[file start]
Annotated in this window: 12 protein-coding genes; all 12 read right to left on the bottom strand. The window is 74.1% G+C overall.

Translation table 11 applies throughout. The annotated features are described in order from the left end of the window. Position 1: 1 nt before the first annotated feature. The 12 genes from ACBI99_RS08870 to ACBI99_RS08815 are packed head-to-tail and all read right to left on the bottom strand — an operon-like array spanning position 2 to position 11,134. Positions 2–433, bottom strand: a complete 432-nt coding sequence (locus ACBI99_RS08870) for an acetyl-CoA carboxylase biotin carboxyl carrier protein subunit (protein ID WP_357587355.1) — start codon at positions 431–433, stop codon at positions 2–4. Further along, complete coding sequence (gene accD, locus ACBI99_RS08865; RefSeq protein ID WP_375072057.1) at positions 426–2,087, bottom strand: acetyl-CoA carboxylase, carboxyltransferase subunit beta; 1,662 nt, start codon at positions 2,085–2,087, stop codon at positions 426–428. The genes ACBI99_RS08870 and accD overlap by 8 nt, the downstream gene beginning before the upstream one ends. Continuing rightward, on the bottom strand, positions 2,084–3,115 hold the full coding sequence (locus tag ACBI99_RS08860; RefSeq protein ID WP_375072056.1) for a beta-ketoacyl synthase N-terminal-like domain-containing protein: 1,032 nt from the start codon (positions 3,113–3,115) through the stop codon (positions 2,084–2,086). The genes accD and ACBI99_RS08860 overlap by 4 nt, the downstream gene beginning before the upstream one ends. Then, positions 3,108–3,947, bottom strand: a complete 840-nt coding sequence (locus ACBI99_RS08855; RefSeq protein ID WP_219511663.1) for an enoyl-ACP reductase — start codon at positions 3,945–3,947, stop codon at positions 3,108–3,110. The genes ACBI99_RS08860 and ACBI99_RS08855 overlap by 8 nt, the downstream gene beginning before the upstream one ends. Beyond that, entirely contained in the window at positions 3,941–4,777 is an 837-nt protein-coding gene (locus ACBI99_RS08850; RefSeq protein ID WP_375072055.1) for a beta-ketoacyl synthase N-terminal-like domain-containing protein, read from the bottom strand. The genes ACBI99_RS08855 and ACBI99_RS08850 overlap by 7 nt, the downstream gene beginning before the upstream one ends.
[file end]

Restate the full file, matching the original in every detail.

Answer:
Annotated in this window: 12 protein-coding genes; all 12 read right to left on the bottom strand. The window is 74.1% G+C overall.

Translation table 11 applies throughout. The annotated features are described in order from the left end of the window. Position 1: 1 nt before the first annotated feature. The 12 genes from ACBI99_RS08870 to ACBI99_RS08815 are packed head-to-tail and all read right to left on the bottom strand — an operon-like array spanning position 2 to position 11,134. Positions 2–433, bottom strand: a complete 432-nt coding sequence (locus ACBI99_RS08870) for an acetyl-CoA carboxylase biotin carboxyl carrier protein subunit (protein ID WP_357587355.1) — start codon at positions 431–433, stop codon at positions 2–4. Further along, complete coding sequence (gene accD, locus ACBI99_RS08865; RefSeq protein ID WP_375072057.1) at positions 426–2,087, bottom strand: acetyl-CoA carboxylase, carboxyltransferase subunit beta; 1,662 nt, start codon at positions 2,085–2,087, stop codon at positions 426–428. The genes ACBI99_RS08870 and accD overlap by 8 nt, the downstream gene beginning before the upstream one ends. Continuing rightward, on the bottom strand, positions 2,084–3,115 hold the full coding sequence (locus tag ACBI99_RS08860; RefSeq protein ID WP_375072056.1) for a beta-ketoacyl synthase N-terminal-like domain-containing protein: 1,032 nt from the start codon (positions 3,113–3,115) through the stop codon (positions 2,084–2,086). The genes accD and ACBI99_RS08860 overlap by 4 nt, the downstream gene beginning before the upstream one ends. Then, positions 3,108–3,947, bottom strand: a complete 840-nt coding sequence (locus ACBI99_RS08855; RefSeq protein ID WP_219511663.1) for an enoyl-ACP reductase — start codon at positions 3,945–3,947, stop codon at positions 3,108–3,110. The genes ACBI99_RS08860 and ACBI99_RS08855 overlap by 8 nt, the downstream gene beginning before the upstream one ends. Beyond that, entirely contained in the window at positions 3,941–4,777 is an 837-nt protein-coding gene (locus ACBI99_RS08850; RefSeq protein ID WP_375072055.1) for a beta-ketoacyl synthase N-terminal-like domain-containing protein, read from the bottom strand. The genes ACBI99_RS08855 and ACBI99_RS08850 overlap by 7 nt, the downstream gene beginning before the upstream one ends.